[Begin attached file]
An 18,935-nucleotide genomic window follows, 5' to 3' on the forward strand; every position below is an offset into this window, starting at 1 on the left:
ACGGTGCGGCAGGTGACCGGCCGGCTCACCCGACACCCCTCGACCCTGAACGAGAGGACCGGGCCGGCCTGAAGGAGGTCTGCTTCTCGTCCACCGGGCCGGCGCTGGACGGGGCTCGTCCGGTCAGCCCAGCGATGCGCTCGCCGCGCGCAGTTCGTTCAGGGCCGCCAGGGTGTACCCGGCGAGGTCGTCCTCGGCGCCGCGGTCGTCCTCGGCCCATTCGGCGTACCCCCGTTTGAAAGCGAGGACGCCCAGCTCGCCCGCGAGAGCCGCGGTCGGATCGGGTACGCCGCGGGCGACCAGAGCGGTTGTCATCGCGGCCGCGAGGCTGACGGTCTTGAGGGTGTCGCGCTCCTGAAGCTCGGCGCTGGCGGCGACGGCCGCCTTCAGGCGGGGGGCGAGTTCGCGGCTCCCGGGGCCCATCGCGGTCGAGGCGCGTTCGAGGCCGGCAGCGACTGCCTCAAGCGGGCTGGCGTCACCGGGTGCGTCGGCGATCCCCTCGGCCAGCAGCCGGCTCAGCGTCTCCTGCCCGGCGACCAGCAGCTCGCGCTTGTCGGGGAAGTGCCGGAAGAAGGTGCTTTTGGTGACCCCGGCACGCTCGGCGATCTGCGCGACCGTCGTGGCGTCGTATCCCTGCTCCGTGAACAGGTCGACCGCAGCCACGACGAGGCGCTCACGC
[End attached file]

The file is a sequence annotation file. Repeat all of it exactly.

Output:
An 18,935-nucleotide genomic window follows, 5' to 3' on the forward strand; every position below is an offset into this window, starting at 1 on the left:
ACGGTGCGGCAGGTGACCGGCCGGCTCACCCGACACCCCTCGACCCTGAACGAGAGGACCGGGCCGGCCTGAAGGAGGTCTGCTTCTCGTCCACCGGGCCGGCGCTGGACGGGGCTCGTCCGGTCAGCCCAGCGATGCGCTCGCCGCGCGCAGTTCGTTCAGGGCCGCCAGGGTGTACCCGGCGAGGTCGTCCTCGGCGCCGCGGTCGTCCTCGGCCCATTCGGCGTACCCCCGTTTGAAAGCGAGGACGCCCAGCTCGCCCGCGAGAGCCGCGGTCGGATCGGGTACGCCGCGGGCGACCAGAGCGGTTGTCATCGCGGCCGCGAGGCTGACGGTCTTGAGGGTGTCGCGCTCCTGAAGCTCGGCGCTGGCGGCGACGGCCGCCTTCAGGCGGGGGGCGAGTTCGCGGCTCCCGGGGCCCATCGCGGTCGAGGCGCGTTCGAGGCCGGCAGCGACTGCCTCAAGCGGGCTGGCGTCACCGGGTGCGTCGGCGATCCCCTCGGCCAGCAGCCGGCTCAGCGTCTCCTGCCCGGCGACCAGCAGCTCGCGCTTGTCGGGGAAGTGCCGGAAGAAGGTGCTTTTGGTGACCCCGGCACGCTCGGCGATCTGCGCGACCGTCGTGGCGTCGTATCCCTGCTCCGTGAACAGGTCGACCGCAGCCACGACGAGGCGCTCACGC